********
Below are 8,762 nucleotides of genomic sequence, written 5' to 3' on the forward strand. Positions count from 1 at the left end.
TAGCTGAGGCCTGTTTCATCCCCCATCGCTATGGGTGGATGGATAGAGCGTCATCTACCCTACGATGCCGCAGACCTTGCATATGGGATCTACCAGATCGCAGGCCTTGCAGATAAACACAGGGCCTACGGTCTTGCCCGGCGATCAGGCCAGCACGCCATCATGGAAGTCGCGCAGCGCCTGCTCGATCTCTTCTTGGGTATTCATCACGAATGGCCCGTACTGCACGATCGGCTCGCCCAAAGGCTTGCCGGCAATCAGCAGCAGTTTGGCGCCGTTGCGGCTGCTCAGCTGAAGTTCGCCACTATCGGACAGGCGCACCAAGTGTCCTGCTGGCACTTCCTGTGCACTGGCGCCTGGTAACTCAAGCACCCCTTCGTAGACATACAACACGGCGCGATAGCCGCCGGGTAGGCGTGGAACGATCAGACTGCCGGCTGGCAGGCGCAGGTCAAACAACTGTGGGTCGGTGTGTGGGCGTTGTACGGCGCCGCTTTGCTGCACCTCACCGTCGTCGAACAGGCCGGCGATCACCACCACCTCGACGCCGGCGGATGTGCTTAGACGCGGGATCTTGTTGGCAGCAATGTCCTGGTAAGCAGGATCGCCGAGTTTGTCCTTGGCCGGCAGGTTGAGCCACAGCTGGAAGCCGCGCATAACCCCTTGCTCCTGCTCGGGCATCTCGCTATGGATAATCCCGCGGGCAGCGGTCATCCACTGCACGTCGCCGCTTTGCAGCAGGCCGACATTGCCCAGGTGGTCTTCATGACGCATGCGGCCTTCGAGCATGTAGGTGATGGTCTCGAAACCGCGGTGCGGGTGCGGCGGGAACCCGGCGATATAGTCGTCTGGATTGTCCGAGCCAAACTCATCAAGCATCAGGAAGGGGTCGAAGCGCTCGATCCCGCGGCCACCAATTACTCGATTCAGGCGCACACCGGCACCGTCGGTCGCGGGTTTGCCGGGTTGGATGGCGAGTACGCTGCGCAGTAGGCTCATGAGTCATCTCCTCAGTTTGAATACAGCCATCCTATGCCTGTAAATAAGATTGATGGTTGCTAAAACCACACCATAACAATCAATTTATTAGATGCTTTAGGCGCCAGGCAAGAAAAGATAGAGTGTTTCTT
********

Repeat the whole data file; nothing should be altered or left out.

Below are 8,762 nucleotides of genomic sequence, written 5' to 3' on the forward strand. Positions count from 1 at the left end.
TAGCTGAGGCCTGTTTCATCCCCCATCGCTATGGGTGGATGGATAGAGCGTCATCTACCCTACGATGCCGCAGACCTTGCATATGGGATCTACCAGATCGCAGGCCTTGCAGATAAACACAGGGCCTACGGTCTTGCCCGGCGATCAGGCCAGCACGCCATCATGGAAGTCGCGCAGCGCCTGCTCGATCTCTTCTTGGGTATTCATCACGAATGGCCCGTACTGCACGATCGGCTCGCCCAAAGGCTTGCCGGCAATCAGCAGCAGTTTGGCGCCGTTGCGGCTGCTCAGCTGAAGTTCGCCACTATCGGACAGGCGCACCAAGTGTCCTGCTGGCACTTCCTGTGCACTGGCGCCTGGTAACTCAAGCACCCCTTCGTAGACATACAACACGGCGCGATAGCCGCCGGGTAGGCGTGGAACGATCAGACTGCCGGCTGGCAGGCGCAGGTCAAACAACTGTGGGTCGGTGTGTGGGCGTTGTACGGCGCCGCTTTGCTGCACCTCACCGTCGTCGAACAGGCCGGCGATCACCACCACCTCGACGCCGGCGGATGTGCTTAGACGCGGGATCTTGTTGGCAGCAATGTCCTGGTAAGCAGGATCGCCGAGTTTGTCCTTGGCCGGCAGGTTGAGCCACAGCTGGAAGCCGCGCATAACCCCTTGCTCCTGCTCGGGCATCTCGCTATGGATAATCCCGCGGGCAGCGGTCATCCACTGCACGTCGCCGCTTTGCAGCAGGCCGACATTGCCCAGGTGGTCTTCATGACGCATGCGGCCTTCGAGCATGTAGGTGATGGTCTCGAAACCGCGGTGCGGGTGCGGCGGGAACCCGGCGATATAGTCGTCTGGATTGTCCGAGCCAAACTCATCAAGCATCAGGAAGGGGTCGAAGCGCTCGATCCCGCGGCCACCAATTACTCGATTCAGGCGCACACCGGCACCGTCGGTCGCGGGTTTGCCGGGTTGGATGGCGAGTACGCTGCGCAGTAGGCTCATGAGTCATCTCCTCAGTTTGAATACAGCCATCCTATGCCTGTAAATAAGATTGATGGTTGCTAAAACCACACCATAACAATCAATTTATTAGATGCTTTAGGCGCCAGGCAAGAAAAGATAGAGTGTTTCTT